This course is designed to give students an introduction to some central questions in philosophy and to inspire their curiosity for such questions. There are three unites in this course: Unit 1 explores Truth And Trust – What makes something true? How do we know? And why is trust key in epistemic networks? Unit 2 is about Identity and Expression – What makes someone or something what they are? How do social structures shape our identities? How can we confidently express ourselves? Finally, Unit 3 examines the good life – Is there a meaning to life? Does a good life involve doing good?
Gender, Race, and Science is an examination of issues arising at the intersection of feminist philosophy, philosophy of race, and the history and philosophy of science. The primary goal of this course is to come to a deeper and more critically reflective understanding of both the history of the concepts of race and gender and the various roles that these concepts continue to play in contemporary science. The first section of the course examines gender and race as scientific categories. We place these debates in their historical context, as we examine the role that understandings of race and gender played the development of Western science. Next, we investigate the relationship between biological determinism and social inequality, particularly in the fields of genetics and health disparities research. How has science, both historically and continually, contributed to social inequality? The course ends with an examination of the relationship among race, gender, and contemporary scientific research. We will consider how our cultural understandings of race and gender help co-construct scientific knowledge.
This course is designed around ten central questions: 1. Where did humans come from?, 2. Does human life have a purpose? If so, what is the nature of that purpose?, 3. How are humans different from other living creatures?, 4. Are humans naturally good(moral)?, 5. Are humans naturally cooperative or selfish?, 6. Do humans have innate personalities?, 7. Are humans trapped by biological urges or free to make our own choices?, 8. Is war an inevitable consequence of human nature?, 9. Is a state necessary to protect humans from each other?, 10. Does a unified human nature exist?. This course is also an experiment in human nature – students must decide together which questions are addressed and in what order. This course is also ungraded, and students are asked to reflect seriously on the nature of grading and the learning experience.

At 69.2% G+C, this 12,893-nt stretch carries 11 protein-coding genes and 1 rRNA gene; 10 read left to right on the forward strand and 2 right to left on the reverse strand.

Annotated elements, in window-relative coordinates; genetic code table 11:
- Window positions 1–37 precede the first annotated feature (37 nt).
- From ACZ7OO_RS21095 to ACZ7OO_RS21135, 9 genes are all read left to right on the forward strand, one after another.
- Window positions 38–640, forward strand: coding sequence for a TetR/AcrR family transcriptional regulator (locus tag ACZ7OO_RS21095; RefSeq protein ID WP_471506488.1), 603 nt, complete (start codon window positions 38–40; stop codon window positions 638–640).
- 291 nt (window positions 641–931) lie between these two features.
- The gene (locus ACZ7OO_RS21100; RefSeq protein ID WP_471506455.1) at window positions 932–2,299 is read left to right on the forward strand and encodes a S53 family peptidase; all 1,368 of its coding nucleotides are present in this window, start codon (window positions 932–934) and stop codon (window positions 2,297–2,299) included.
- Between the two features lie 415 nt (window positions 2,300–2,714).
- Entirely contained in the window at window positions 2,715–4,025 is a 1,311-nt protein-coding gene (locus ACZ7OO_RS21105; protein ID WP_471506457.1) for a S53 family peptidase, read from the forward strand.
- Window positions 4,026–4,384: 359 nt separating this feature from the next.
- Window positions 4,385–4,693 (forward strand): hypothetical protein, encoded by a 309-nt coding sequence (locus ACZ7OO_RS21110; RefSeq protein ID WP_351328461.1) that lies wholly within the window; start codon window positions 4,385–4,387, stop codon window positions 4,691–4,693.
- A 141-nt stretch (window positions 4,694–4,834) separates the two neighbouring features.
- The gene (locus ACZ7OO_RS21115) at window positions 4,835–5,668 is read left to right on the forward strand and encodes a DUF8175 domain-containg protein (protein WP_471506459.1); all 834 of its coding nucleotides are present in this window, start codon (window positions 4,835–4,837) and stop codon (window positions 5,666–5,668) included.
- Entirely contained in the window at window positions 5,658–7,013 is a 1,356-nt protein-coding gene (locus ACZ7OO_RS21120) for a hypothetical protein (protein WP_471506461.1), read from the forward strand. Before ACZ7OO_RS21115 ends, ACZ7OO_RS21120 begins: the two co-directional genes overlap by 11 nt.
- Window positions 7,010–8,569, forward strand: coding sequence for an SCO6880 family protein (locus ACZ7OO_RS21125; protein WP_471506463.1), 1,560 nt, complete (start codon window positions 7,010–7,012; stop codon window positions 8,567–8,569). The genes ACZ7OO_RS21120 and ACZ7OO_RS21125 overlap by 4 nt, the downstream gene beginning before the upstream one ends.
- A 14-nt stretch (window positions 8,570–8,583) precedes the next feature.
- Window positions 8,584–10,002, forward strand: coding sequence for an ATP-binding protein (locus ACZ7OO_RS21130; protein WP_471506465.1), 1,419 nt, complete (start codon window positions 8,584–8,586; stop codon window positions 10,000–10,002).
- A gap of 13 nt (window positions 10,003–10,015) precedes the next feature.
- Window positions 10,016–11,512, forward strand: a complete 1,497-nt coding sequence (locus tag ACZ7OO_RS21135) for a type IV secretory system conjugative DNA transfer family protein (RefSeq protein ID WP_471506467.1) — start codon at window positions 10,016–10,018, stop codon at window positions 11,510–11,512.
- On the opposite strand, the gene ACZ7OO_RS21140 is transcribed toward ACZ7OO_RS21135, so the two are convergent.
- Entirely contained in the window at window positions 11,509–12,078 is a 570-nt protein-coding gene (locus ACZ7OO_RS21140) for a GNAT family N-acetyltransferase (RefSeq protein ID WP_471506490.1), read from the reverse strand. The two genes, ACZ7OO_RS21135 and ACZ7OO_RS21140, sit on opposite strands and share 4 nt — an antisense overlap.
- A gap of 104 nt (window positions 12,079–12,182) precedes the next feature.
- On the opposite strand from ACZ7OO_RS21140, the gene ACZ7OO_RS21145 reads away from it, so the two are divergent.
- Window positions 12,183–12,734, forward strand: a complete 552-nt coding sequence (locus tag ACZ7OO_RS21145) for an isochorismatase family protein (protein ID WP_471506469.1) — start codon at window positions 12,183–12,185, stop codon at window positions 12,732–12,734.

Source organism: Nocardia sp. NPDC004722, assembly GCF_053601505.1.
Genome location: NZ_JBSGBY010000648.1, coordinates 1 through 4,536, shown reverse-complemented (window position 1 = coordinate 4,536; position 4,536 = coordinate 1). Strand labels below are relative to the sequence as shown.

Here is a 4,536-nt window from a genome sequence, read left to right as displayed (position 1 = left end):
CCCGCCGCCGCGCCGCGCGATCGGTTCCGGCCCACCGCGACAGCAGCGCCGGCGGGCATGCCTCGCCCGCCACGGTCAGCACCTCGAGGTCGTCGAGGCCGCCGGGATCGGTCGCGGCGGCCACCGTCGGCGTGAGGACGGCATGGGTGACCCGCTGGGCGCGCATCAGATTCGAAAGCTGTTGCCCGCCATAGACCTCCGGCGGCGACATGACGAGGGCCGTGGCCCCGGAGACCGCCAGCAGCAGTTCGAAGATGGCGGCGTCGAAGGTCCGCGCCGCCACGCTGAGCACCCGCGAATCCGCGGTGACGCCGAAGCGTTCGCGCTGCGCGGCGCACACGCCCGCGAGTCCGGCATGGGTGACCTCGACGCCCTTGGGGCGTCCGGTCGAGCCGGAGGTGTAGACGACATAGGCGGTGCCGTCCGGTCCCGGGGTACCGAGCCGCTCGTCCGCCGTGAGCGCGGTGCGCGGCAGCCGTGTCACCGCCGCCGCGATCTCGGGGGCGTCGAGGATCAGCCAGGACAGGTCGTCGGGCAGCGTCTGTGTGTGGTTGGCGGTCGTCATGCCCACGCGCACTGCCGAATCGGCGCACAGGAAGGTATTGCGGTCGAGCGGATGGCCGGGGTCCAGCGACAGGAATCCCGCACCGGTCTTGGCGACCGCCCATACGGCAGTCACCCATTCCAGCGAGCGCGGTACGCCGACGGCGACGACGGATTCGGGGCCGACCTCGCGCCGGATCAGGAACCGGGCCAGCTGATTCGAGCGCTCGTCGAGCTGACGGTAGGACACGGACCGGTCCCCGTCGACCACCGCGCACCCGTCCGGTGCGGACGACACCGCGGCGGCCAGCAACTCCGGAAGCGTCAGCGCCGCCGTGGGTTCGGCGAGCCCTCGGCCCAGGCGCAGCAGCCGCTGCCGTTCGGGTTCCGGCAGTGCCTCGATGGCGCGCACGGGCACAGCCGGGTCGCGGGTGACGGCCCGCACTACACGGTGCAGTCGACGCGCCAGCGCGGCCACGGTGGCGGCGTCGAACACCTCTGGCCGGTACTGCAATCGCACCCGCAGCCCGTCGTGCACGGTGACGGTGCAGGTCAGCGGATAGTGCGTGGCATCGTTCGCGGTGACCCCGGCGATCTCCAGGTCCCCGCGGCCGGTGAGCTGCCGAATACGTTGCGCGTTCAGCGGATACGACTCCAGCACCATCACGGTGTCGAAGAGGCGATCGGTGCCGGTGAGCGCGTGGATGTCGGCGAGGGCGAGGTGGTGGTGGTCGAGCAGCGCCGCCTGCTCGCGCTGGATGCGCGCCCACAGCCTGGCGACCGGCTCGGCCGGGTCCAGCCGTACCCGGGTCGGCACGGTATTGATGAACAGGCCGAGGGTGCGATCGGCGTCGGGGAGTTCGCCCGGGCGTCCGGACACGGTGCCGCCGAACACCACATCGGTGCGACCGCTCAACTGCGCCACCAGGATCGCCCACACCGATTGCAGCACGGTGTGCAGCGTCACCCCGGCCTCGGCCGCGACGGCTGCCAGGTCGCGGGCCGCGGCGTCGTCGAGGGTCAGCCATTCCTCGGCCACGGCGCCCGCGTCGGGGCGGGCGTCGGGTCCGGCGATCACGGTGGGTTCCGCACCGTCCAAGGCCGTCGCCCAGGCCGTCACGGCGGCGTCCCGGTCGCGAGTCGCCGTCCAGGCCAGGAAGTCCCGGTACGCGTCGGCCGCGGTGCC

What are the corse questions of the health care fields and how should we go about answering those questions? This course asks students to approach ethical questions from three different scales – the community scale, the interpersonal scale, and the individual scale. By asking students to see themselves playing different kinds of roles in the biomedical system (researcher, patient, care-giver, administration, law-maker), this course seeks to provide students with an introduction to the complexity and scale of biomedical ethical issues.
Why trust science? This introduction to the philosophy of science course seeks to answer this question by considering some of the foundational principles in the field. We examine the demarcation problem, the challenge from underdetermination, and the pessimistic meta-induction. We consider the difficulty in obtaining objectivity, as well as the many way we might overcome those challenges. The ultimate goal of this course is to provide students with a sophisticated understanding of the nature of science and what makes it worthy of our trust.
Minds, Bodies, and Selves (Philosophy of Mind)